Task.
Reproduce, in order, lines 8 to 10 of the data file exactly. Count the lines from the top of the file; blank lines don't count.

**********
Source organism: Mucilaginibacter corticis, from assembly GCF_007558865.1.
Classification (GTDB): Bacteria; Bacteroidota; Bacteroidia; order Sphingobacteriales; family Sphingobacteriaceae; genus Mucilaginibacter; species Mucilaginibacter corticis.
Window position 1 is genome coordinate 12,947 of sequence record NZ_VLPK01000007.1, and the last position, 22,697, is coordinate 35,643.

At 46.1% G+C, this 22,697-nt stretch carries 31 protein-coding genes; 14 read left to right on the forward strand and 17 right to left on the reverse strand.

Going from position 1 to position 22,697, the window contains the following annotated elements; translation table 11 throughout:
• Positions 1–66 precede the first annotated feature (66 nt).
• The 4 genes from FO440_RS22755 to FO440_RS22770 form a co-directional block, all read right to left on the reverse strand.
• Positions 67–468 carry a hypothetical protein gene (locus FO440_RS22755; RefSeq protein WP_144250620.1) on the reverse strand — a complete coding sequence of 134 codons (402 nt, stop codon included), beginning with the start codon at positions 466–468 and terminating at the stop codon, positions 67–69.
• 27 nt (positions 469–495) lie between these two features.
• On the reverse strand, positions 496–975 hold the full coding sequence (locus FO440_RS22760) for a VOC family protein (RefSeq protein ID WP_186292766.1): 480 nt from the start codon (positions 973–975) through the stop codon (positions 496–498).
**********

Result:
• Positions 67–468 carry a hypothetical protein gene (locus FO440_RS22755; RefSeq protein WP_144250620.1) on the reverse strand — a complete coding sequence of 134 codons (402 nt, stop codon included), beginning with the start codon at positions 466–468 and terminating at the stop codon, positions 67–69.
• 27 nt (positions 469–495) lie between these two features.
• On the reverse strand, positions 496–975 hold the full coding sequence (locus FO440_RS22760) for a VOC family protein (RefSeq protein ID WP_186292766.1): 480 nt from the start codon (positions 973–975) through the stop codon (positions 496–498).